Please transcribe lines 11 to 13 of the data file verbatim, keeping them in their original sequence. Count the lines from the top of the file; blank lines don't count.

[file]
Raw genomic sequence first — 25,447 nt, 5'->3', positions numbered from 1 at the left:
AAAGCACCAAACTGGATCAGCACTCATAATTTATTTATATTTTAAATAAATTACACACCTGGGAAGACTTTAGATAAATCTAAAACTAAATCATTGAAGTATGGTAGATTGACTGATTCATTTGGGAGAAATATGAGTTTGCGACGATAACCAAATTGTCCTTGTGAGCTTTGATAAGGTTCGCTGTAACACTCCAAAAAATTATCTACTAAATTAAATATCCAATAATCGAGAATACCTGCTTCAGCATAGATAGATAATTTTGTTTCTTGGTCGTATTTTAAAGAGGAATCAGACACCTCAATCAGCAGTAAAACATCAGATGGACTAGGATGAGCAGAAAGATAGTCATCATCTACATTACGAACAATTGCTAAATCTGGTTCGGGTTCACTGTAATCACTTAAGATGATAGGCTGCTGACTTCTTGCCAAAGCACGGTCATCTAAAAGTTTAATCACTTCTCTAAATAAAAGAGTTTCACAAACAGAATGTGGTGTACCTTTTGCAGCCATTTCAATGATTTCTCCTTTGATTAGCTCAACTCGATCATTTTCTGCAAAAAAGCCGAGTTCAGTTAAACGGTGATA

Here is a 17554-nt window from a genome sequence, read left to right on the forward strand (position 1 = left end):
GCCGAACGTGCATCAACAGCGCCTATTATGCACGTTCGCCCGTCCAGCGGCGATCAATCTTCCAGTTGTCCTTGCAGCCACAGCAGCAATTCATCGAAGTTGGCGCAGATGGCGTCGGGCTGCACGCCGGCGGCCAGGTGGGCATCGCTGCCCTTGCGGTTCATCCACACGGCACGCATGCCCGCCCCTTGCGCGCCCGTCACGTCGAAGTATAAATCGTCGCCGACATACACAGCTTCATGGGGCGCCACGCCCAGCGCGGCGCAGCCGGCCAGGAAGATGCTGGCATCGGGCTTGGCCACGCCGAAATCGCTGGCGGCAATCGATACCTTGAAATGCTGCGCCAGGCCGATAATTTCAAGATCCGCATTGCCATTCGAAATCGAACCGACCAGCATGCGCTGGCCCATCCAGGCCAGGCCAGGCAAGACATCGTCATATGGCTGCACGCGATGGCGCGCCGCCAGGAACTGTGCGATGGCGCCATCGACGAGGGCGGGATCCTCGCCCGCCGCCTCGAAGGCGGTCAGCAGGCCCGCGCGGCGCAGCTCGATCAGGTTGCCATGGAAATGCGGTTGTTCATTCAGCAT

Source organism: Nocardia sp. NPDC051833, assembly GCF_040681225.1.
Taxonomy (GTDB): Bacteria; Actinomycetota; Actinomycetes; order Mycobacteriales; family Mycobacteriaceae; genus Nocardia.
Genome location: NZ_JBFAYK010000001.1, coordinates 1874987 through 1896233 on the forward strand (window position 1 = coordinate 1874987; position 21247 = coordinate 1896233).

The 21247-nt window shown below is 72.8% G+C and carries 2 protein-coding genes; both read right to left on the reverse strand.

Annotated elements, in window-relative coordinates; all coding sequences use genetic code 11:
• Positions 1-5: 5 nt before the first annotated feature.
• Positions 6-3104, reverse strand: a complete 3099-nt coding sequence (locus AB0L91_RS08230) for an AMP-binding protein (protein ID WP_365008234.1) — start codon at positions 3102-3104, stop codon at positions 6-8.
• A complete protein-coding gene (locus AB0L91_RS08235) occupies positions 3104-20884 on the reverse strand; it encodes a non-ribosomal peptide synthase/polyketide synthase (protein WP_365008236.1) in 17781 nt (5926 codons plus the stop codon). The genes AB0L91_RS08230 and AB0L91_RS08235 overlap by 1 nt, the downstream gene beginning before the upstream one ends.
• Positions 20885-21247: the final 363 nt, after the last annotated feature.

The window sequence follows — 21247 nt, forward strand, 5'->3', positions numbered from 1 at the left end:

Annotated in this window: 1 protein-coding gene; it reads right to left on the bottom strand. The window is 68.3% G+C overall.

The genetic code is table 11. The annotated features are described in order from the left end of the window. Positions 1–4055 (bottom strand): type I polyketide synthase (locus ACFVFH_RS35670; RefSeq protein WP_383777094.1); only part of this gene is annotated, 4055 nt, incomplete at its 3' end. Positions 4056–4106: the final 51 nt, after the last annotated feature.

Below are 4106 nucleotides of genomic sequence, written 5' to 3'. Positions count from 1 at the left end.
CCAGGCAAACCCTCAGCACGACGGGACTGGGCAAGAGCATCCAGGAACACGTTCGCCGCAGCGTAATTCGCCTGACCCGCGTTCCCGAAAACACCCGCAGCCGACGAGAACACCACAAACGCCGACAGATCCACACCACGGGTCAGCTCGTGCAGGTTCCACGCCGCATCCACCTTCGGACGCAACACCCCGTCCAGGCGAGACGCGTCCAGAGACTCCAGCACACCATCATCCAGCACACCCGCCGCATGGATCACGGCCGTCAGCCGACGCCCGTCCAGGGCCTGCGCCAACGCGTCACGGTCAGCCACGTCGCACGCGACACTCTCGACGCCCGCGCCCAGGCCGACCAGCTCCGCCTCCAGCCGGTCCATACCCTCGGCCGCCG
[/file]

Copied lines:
• Positions 6-3104, reverse strand: a complete 3099-nt coding sequence (locus AB0L91_RS08230) for an AMP-binding protein (protein ID WP_365008234.1) — start codon at positions 3102-3104, stop codon at positions 6-8.
• A complete protein-coding gene (locus AB0L91_RS08235) occupies positions 3104-20884 on the reverse strand; it encodes a non-ribosomal peptide synthase/polyketide synthase (protein WP_365008236.1) in 17781 nt (5926 codons plus the stop codon). The genes AB0L91_RS08230 and AB0L91_RS08235 overlap by 1 nt, the downstream gene beginning before the upstream one ends.
• Positions 20885-21247: the final 363 nt, after the last annotated feature.